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Help! What exactly is a flinch?

Discussion in 'Shooting Related Threads' started by late bloomer, Jun 12, 2011.

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  1. late bloomer

    late bloomer TS Member

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    I am not certain I have a flinch. Once in a while I will jerk the gun to the left and down before firing. Then the cheerful announcement of "lost." Is this a flinch?

    Several years ago I had an experience in which, shooting doubles at Harlan Campbell's clinic, the trigger was frozen like it was in concrete. Harlan had me stop shooting doubles that day because he didn't want me to develop a flinch. I have ever-since thought a flinch was when you couldn't pull the trigger. Others I highly respect are telling me my jerking the gun to the left and down is a flinch.

    Today at a shoot, I held onto my gun tighter and pushed it into my shoulder tighter than before. I did not jerk the gun.

    FYI I do have a release trigger for my 90T. When trying it out 8 or 9 years ago I did an excellent job of hitting the trap house once or twice. Therefore, I am not eager for a new learning curve on the release trigger. OTOH Respected trap shooters tell me to just get on with the release trigger and my "flinches" will go away.

    Thanks for your advice!!!

    Terry
  2. twcpdc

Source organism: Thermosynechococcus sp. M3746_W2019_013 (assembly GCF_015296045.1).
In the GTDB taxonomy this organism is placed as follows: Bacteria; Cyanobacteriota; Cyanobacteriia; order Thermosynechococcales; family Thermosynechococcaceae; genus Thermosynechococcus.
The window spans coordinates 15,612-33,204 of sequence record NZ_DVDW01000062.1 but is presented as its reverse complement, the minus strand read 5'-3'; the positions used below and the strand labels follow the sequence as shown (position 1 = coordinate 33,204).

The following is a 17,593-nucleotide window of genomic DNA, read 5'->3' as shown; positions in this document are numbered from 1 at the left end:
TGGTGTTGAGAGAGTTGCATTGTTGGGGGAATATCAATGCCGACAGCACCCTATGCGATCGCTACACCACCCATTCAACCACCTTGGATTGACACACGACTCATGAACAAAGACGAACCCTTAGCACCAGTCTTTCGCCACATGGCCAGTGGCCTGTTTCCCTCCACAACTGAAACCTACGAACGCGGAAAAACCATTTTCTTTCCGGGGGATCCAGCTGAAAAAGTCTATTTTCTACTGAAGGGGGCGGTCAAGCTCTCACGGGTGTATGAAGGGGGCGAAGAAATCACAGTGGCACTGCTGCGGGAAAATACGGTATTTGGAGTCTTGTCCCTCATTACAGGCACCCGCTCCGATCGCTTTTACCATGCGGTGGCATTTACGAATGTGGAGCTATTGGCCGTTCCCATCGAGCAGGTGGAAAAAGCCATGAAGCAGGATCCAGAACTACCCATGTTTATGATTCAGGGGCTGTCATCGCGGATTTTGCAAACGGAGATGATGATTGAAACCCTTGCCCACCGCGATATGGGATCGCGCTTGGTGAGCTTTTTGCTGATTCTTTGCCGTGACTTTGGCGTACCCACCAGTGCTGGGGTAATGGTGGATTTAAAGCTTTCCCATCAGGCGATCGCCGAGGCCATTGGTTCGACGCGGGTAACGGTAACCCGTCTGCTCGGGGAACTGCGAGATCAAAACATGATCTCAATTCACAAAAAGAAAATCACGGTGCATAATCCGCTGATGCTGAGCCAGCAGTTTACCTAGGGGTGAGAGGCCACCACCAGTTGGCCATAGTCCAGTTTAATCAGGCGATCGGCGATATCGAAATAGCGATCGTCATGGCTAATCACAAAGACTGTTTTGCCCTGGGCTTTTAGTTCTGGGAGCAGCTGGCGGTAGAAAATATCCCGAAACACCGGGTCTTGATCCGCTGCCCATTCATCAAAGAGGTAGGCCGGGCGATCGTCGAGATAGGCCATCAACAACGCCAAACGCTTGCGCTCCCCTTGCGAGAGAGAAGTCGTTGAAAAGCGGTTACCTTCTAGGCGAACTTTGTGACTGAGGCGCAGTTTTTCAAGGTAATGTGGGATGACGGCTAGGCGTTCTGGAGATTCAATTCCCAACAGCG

twcpdc Member

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    Good luck on finding a answer to your problem. I do this also, it started shooting a bow we called it target panic in archery. I used a r/p trigger for a while not doing it on second shot much but have started on second shot so I now shoot r/r it has helped a lot. good luck Tom
  3. pigkiller

    pigkiller TS Member

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    Yes, you have a forearm flinch. I get those on occasion, though not as often as before. Unsure about the solution, though you may try muscling the gun less. The flinch may also be related to stress, i.e., fear of missing.
  4. shotgunpeople

    shotgunpeople Active Member

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    years ago I had the same problem...Pulling a welded trigger and many, many losses...(Flinches)

    I ended up going to the release and a Terry Jordan Wall Chart to get used to it. I had never used a release in my life, but after getting use to it using the chart, I went out and for the first time ever on a practice day, had 23-24-25-25...I knew I had to either learn this trigger or quit shooting...

    I used the chart also to pretend I had a broken target and had to open the gun after setting the trigger...Learned a lot using that chart before hitting the actual field.

    Now, doubles is a different story for me. I have used the chart and have no problem releasing the trigger on the first target and resetting it for the second...When I get to the actual field, I have no problem with the first release, but I cannot pull back that trigger to reset the release for the second target...Once again, it feels like it's welded in most cses...Sooo, I just shoot singles and Caps and enjoy what I can still do...